A cruise means ports of call. This is why four ports of call had been planned during the voyage, namely Barcelona, Palma, Ajaccio and Marseilles. Four large cities, each with its own character. Thanks to the sunshine these visits, which were nonetheless rather hurried, enabled the cruise-ship passengers to walk around to discover architectural treasures and to soak up the atmosphere of each city. The only disadvantage in the ports of call was the allocated time slot, since the ship waits for no-one. You have to be on time. Disembarkation is an exciting moment for the passengers who queue up well in advance in front of the officials in charge of security controls.
BARCELONA ON NOVEMBER 11TH
Barcelona, one of Spain’s great cities, is famous in more than one respect for the ‘Rambla’, this avenue which, from the monument dedicated to Christopher Columbus to Boquería square, invites the visitor to dawdle and stroll amidst a constantly moving crowd. The students of the Barcelona Hotel and Tourism School, with their green umbrellas used to gather together their public, were very knowledgeable guides, smiling and available as they acted as ‘pilot fish’ to those of the visitors, there just for an afternoon, who wished to be shown around. As well as the ‘Rambla’ one could also visit the fountain known as the ‘Font de les Canaletes’ where, on evenings when they are affected by the bliss of the success of Barça, their international football club, the fans gather to celebrate. Further on is the beautiful gothic cathedral (closed) and the entrance to the Barça shop – both of these destinations not to be missed. Unfortunately Gaudi’s Sagrada Familia was too far away – on foot – for a visit. That will be for next time!
PALMA DE MALLORCA NOVEMBER 12TH
The second port of call was Palma de Mallorca. Another fine Spanish city, dominated by its gothic-style cathedral in red sandstone - La Seo – visible from afar and surrounded by a labyrinth of alleys which make up the old town. And imposing fortifications all around. In the distance you can see the 'Castel de Bellver’ as well as the roadstead of Palma. You just had the time to buy postcards and to sunbathe a bit on a terrace while sipping a coffee or a beer and it was already time to return to the port to go back on board. Those who chose to attend the Flamenco show for the stopover in Palma will remember a display that was not at all hackneyed and was of an international standard.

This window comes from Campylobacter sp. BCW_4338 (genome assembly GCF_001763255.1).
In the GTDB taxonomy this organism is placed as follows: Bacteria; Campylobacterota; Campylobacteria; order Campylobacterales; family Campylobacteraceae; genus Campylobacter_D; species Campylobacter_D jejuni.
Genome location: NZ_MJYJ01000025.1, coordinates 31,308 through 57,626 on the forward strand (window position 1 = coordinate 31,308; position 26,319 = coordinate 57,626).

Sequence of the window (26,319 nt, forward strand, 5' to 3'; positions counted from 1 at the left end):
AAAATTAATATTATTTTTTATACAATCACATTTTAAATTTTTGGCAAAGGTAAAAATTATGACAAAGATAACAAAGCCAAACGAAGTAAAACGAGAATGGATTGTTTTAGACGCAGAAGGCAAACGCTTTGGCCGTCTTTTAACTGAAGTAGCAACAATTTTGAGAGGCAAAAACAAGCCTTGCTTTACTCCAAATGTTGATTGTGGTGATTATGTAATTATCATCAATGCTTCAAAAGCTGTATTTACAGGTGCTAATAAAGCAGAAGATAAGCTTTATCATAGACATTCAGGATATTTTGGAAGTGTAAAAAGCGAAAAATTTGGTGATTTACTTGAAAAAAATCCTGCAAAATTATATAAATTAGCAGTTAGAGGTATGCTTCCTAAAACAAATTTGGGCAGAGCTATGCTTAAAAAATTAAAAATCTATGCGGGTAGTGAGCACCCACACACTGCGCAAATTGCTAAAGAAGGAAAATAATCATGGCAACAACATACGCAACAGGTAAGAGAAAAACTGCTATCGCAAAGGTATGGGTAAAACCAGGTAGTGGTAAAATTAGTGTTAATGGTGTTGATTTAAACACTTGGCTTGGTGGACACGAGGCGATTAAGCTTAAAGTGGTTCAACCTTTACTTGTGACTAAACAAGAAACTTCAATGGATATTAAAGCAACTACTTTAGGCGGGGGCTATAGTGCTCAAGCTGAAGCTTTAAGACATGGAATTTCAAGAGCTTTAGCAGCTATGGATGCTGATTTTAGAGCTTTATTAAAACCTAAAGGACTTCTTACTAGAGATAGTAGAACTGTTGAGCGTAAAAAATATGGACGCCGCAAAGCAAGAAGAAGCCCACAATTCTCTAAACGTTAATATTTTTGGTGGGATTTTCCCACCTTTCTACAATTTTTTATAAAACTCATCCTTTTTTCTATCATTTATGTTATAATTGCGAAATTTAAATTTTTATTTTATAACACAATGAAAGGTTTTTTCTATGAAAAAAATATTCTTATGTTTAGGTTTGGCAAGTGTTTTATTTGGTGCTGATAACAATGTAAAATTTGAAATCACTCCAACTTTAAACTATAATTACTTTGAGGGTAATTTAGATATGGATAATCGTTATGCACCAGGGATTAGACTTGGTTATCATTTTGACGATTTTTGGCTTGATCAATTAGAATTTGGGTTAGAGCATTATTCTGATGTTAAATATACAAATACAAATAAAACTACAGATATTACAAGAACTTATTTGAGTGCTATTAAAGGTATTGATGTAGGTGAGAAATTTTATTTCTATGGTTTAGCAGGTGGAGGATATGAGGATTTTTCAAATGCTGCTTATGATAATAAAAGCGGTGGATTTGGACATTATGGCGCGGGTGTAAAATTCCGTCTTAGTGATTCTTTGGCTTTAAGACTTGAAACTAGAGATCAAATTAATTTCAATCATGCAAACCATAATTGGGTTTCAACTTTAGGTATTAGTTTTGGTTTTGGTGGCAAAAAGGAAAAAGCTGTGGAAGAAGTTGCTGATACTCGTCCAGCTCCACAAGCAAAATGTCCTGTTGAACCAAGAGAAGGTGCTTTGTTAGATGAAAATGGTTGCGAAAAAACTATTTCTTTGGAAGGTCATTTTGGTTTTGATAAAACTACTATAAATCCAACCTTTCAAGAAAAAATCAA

AJACCIO ON NOVEMBER 13TH
Ajaccio, the birth-place of Napoleon Bonaparte who became Emperor of the French, counts among its treasures the famous ‘Palais Fesch- musée des Beaux-arts’ museum, and at almost every street corner a reminder of Napoleon. Its St Mary’s cathedral dating from the 14th century would certainly benefit from a complete overhaul of its interior; and in the town centre one is amazed by the large number of pharmacies which are located there! In the case of Ajaccio, it was the temperature - 26˚ when we arrived in mid-November – which was the main talking point of the conference delegates, when they were not talking about the on-going competitions of course …
MARSEILLES ON NOVEMBER 14TH
The last port of call was Marseilles - Massilia for history buffs, known since antiquity, founded by the Phocaeans, France’s second city after Paris. The city which was given the status of 2013 Capital of Culture has received adequate funding for the purpose, especially with the recent opening of the MUCEM ( Musée des civilisations de l’Europe et de la Méditerranée – museum of the civilisations of Europe and of the Mediterranean), not forgetting the Old Port, the Cannebière or the old Panier district. Our visitors boldly walked around the city despite a quickly falling temperature, and returned to the ship frozen to the marrow. Guides from the Marseilles hotel and tourism school, under the direction of Véronique Wurster, also showed a handful of visitors around the former Hôtel-Dieu hospital which has been transformed into a five star hotel (of the InterContinental Hotels Group) by the architect Jean Nouvel.